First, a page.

Look at the fun outfielder Rebel Oakes is having on his T206 card. Now this is a ballplayer playing the game for fun. He’s so delighted to have caught the ball. Probably because that year with Cincinnati, he was second in the league for errors committed by an outfielder with 18. (Bob Bescher of Cincinnati had 20).
Despite his defense, Rebel Oakes was a good behind the plate, finishing second in singles for the 1913 National League season. In 1911 and 1912 he finished with the 9th and 8th best AB/SO ratio.
This 1910 T206 card is his rookie card. I purchased it from ebay for under $20 with shipping. A few aesthetic highlights:
- The crease just so happens to be going across the ball at the top of the card. This was the primary reason why I bought the card. Perfectly placed creases in baseball cards are a delight to behold
- Yellow, blue, and red primary colors dominate this card. The colors just pop right off the card. Impressive for 1910 printing.
- The angle of his arm in a diagonal angle gives a nice dynamic composition to the card
- He just looks so darn happy, like he discovered a box of donuts in the dugout and then ran out and caught this ball.
- The corners are sufficiently worn well
A big thanks to Sports Collectors Daily’s Facebook Page for sharing this card. I’m honored to be the one who purchased it a few days after the post. With 139 likes, 22 shares, and 7 comments, it’s surprising nobody bought this card. Probably because the link in the post didn’t go directly to this card. Instead it went to an eBay search for T206 cards for under $20 resulting in 308 auctions.
What a beautiful card this Honus Wagner 1090 E95 is. The photo/illustration depicts Wagner with a dirty uniform. The card is dirty. The view of his grip on the bat gives you a real feel for how he handled the bat. The bright colors painted onto the card.
Then you have Ty Cobb’s extremely beat up card, marks splotched all over his face, the result of many-a Cobb fight.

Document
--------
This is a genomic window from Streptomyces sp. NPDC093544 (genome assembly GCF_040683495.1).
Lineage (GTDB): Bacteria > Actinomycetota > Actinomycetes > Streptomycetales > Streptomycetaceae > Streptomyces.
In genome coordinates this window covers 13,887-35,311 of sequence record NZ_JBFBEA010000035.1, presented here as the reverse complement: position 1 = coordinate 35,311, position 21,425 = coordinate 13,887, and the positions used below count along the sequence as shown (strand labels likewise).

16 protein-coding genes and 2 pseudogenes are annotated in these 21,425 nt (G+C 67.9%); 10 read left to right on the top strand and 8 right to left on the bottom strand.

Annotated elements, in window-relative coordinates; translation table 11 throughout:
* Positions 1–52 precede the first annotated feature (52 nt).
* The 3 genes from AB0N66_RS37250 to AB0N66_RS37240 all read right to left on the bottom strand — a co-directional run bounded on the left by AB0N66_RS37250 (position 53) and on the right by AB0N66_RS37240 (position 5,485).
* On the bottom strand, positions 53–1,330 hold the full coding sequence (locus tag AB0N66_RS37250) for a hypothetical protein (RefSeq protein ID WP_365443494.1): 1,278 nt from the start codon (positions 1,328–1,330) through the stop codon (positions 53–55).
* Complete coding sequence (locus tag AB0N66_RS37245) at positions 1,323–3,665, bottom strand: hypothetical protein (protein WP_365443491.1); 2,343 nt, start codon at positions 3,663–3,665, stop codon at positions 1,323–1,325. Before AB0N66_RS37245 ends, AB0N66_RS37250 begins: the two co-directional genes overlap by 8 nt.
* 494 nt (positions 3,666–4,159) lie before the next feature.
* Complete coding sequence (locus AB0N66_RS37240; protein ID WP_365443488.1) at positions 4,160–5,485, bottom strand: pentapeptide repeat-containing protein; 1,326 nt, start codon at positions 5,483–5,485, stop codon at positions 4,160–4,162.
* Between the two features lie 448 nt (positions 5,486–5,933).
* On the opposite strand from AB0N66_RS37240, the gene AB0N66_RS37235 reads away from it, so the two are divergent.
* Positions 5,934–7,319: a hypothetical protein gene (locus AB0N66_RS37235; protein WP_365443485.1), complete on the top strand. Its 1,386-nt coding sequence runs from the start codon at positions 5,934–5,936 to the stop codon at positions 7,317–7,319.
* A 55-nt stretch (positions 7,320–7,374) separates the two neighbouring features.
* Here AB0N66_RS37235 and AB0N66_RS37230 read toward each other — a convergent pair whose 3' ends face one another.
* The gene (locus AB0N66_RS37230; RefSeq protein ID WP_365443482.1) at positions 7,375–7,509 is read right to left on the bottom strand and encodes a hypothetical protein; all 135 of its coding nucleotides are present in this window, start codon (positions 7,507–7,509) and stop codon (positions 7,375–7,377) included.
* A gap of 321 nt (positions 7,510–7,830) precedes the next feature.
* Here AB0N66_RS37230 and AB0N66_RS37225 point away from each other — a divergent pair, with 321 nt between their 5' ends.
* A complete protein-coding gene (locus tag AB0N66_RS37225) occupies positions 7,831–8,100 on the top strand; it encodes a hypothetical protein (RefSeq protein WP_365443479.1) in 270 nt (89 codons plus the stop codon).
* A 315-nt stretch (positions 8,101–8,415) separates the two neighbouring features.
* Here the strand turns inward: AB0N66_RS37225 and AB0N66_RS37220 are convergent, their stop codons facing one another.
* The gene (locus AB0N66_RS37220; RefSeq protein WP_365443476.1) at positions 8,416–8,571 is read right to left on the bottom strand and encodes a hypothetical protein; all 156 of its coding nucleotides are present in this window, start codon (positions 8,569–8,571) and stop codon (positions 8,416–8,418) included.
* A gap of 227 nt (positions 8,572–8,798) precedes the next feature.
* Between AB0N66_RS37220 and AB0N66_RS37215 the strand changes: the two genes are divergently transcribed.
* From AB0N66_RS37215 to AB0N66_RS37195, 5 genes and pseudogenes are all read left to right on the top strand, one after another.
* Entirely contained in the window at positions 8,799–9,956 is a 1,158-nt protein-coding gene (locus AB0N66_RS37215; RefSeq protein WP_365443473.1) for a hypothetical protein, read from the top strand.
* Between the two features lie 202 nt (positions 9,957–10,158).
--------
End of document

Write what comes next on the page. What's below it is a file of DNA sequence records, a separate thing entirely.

In 1961 the Washington Senators moved Minnesota and became the Twins. Their star player Harmon Killebrew’s 1961 Topps card shows him with the Minnesota Twins. An astute fan corrected the card by scratching out the Senators name and hand-writing Twins onto the face of the card. There. Much better. NOW this card is correct. (even though the 1961 Topps card shows 1960 stats)
In 1960 Killebrew hit 31 home runs, but was out-homered by teammate Jim Lemon with 38. Hopefully some fan out there has corrected Jim Lemon’s 1961 Topps card.
Hand-corrected cards would be a fun series to collect. Forget collecting cards with the player scribbling his name on the card–his name is already on the card! Hand-corrected cards created by fans would be more fun to collect.
Everyone is talking about the Cubs first mascot, Clark the Cub. However, he’s not the first Cubs mascot. You may have seen this scary delight from the 1920s:
But the Cubs had another mascot. Back in the 80s and 90s. Who was it?
That’s right. Harry Caray. Cubs mascot. He was a beer-drinking mascot. What do you think Harry Caray would have thought about Clark the Cub?
Tags: Clark the Cub
Perhaps Disney and the Chicago Cubs have formed a partnership. The Ricketts were looking for sponsors for Wrigley and Disney jumped at the opportunity to make another theme park.
In fact, maybe the area around Wrigleyville will be come known as Clarkville. You know Disney can never just release one character. They always do their licensing characters in groups, to sell more plush figures.
Addison the Cub is right around the corner. Hopefully they’ll develop an entire team of mascots, like the Olympics. They’ll have four Cub mascots. Addison, Clark, Waveland, and Sheffield. Then they’ll have a mascot race during the game. But instead of a race, it’ll be a parade, because that’s what Disney does. Parades.
Can you imagine fairy princess night at Wrigley Field?
Tags: Clark the Cub
Even though the Cub tradition “bans” having a mascot, I say, why not. Bring on a mascot. It’s fun for the kids. Plus, I love the deep meaning with his sad eyes. So true, Clark, so true. Just keep on smiling, it will be ok.
Tags: Clark the Cub
Yesterday we featured the backs of five baseball cards. They come from the 1920 W516 set:
- #3 Ping Bodie
- #5 Tris Speaker
- #7 Roger Hornsby
- #8 Walter Johnson
- #1 Babe Ruth
Notice how Babe Ruth is featured as a pitcher, one of his first Yankee cards.
Hat-tip to Sports Collector Daily for discovering these cards on eBay.